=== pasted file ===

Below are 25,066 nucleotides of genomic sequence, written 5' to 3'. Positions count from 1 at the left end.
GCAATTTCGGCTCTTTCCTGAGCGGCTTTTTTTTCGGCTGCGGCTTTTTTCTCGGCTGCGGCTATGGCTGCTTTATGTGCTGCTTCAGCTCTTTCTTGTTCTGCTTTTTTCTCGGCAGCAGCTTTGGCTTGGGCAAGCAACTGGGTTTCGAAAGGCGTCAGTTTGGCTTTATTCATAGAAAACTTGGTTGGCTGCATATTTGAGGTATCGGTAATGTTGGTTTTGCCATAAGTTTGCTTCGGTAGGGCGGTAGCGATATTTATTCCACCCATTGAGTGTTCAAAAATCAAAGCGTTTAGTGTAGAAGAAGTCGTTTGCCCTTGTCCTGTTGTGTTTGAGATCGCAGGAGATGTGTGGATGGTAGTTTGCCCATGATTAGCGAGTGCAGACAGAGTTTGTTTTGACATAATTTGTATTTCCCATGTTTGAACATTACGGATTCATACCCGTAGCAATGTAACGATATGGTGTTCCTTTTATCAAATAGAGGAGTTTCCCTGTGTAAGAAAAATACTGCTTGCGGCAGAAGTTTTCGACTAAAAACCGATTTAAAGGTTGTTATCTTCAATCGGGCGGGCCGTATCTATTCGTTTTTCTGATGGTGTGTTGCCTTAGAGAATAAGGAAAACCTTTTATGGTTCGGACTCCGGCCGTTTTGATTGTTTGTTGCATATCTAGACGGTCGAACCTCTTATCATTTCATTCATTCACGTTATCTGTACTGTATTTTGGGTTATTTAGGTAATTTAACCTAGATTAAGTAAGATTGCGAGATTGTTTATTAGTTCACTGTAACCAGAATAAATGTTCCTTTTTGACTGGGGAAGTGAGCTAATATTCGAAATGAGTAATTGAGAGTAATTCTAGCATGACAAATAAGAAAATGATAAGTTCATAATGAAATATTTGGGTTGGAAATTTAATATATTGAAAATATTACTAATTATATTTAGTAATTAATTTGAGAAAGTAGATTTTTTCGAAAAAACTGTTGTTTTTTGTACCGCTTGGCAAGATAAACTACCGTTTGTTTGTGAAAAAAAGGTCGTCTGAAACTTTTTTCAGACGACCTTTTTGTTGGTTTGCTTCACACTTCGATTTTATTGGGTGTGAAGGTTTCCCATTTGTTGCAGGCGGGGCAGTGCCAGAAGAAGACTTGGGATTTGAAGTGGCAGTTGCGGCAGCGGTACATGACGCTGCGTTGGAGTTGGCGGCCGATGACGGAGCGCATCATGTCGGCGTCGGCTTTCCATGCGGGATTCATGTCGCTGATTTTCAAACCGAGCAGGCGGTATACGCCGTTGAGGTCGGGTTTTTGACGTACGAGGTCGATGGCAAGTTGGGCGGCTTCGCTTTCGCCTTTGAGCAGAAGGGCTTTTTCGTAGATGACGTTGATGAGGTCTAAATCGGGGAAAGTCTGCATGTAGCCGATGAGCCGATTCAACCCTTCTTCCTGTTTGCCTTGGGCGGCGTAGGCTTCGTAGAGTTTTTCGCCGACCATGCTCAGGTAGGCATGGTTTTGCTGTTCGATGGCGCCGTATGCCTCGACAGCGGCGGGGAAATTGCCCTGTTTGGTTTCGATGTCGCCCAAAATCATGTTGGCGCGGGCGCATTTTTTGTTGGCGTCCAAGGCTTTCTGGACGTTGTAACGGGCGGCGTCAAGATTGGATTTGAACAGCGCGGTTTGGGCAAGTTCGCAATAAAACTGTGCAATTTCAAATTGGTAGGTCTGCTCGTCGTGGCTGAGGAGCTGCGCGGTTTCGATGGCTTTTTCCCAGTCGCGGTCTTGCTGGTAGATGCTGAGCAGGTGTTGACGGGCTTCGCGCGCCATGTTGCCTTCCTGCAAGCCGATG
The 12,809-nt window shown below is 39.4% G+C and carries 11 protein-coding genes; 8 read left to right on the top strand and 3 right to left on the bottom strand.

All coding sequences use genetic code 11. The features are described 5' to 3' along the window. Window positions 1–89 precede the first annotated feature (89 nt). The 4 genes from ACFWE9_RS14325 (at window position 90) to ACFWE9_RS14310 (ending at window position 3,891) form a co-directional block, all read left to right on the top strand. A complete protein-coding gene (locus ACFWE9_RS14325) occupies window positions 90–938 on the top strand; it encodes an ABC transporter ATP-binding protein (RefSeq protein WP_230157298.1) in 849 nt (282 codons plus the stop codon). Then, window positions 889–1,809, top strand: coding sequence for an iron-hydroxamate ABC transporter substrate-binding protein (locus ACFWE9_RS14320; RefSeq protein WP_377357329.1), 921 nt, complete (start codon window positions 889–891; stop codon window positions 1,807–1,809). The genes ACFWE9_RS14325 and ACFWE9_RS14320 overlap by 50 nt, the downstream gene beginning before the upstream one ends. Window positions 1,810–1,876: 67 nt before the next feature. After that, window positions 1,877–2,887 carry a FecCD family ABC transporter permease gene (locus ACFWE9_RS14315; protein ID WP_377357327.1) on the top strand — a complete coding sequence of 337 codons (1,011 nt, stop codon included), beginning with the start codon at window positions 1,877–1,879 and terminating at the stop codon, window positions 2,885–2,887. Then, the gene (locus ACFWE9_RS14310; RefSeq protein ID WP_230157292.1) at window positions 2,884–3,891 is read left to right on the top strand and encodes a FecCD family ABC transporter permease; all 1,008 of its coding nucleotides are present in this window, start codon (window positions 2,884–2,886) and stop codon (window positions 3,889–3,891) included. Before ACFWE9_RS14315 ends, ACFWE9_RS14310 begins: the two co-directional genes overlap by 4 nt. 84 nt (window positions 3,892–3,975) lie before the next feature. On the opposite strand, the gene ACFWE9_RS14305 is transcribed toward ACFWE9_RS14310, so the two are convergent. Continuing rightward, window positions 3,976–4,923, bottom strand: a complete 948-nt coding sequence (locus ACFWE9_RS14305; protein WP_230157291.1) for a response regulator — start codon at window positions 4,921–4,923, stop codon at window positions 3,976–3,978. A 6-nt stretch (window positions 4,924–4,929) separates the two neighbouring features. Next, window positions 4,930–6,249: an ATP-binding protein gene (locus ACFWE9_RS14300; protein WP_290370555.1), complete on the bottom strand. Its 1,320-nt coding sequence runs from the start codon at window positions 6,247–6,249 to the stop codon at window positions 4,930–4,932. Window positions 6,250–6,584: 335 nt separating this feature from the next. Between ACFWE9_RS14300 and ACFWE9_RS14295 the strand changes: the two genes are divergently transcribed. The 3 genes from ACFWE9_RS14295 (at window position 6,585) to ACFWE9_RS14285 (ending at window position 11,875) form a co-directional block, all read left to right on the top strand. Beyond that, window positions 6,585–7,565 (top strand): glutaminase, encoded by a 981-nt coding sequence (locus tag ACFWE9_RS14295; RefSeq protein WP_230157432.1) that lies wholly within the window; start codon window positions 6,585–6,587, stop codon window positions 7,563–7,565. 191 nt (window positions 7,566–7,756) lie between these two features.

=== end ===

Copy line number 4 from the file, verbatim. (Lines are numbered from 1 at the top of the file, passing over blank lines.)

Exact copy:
All coding sequences use genetic code 11. The features are described 5' to 3' along the window. Window positions 1–89 precede the first annotated feature (89 nt). The 4 genes from ACFWE9_RS14325 (at window position 90) to ACFWE9_RS14310 (ending at window position 3,891) form a co-directional block, all read left to right on the top strand. A complete protein-coding gene (locus ACFWE9_RS14325) occupies window positions 90–938 on the top strand; it encodes an ABC transporter ATP-binding protein (RefSeq protein WP_230157298.1) in 849 nt (282 codons plus the stop codon). Then, window positions 889–1,809, top strand: coding sequence for an iron-hydroxamate ABC transporter substrate-binding protein (locus ACFWE9_RS14320; RefSeq protein WP_377357329.1), 921 nt, complete (start codon window positions 889–891; stop codon window positions 1,807–1,809). The genes ACFWE9_RS14325 and ACFWE9_RS14320 overlap by 50 nt, the downstream gene beginning before the upstream one ends. Window positions 1,810–1,876: 67 nt before the next feature. After that, window positions 1,877–2,887 carry a FecCD family ABC transporter permease gene (locus ACFWE9_RS14315; protein ID WP_377357327.1) on the top strand — a complete coding sequence of 337 codons (1,011 nt, stop codon included), beginning with the start codon at window positions 1,877–1,879 and terminating at the stop codon, window positions 2,885–2,887. Then, the gene (locus ACFWE9_RS14310; RefSeq protein ID WP_230157292.1) at window positions 2,884–3,891 is read left to right on the top strand and encodes a FecCD family ABC transporter permease; all 1,008 of its coding nucleotides are present in this window, start codon (window positions 2,884–2,886) and stop codon (window positions 3,889–3,891) included. Before ACFWE9_RS14315 ends, ACFWE9_RS14310 begins: the two co-directional genes overlap by 4 nt. 84 nt (window positions 3,892–3,975) lie before the next feature. On the opposite strand, the gene ACFWE9_RS14305 is transcribed toward ACFWE9_RS14310, so the two are convergent. Continuing rightward, window positions 3,976–4,923, bottom strand: a complete 948-nt coding sequence (locus ACFWE9_RS14305; protein WP_230157291.1) for a response regulator — start codon at window positions 4,921–4,923, stop codon at window positions 3,976–3,978. A 6-nt stretch (window positions 4,924–4,929) separates the two neighbouring features. Next, window positions 4,930–6,249: an ATP-binding protein gene (locus ACFWE9_RS14300; protein WP_290370555.1), complete on the bottom strand. Its 1,320-nt coding sequence runs from the start codon at window positions 6,247–6,249 to the stop codon at window positions 4,930–4,932. Window positions 6,250–6,584: 335 nt separating this feature from the next. Between ACFWE9_RS14300 and ACFWE9_RS14295 the strand changes: the two genes are divergently transcribed. The 3 genes from ACFWE9_RS14295 (at window position 6,585) to ACFWE9_RS14285 (ending at window position 11,875) form a co-directional block, all read left to right on the top strand. Beyond that, window positions 6,585–7,565 (top strand): glutaminase, encoded by a 981-nt coding sequence (locus tag ACFWE9_RS14295; RefSeq protein WP_230157432.1) that lies wholly within the window; start codon window positions 6,585–6,587, stop codon window positions 7,563–7,565. 191 nt (window positions 7,566–7,756) lie between these two features.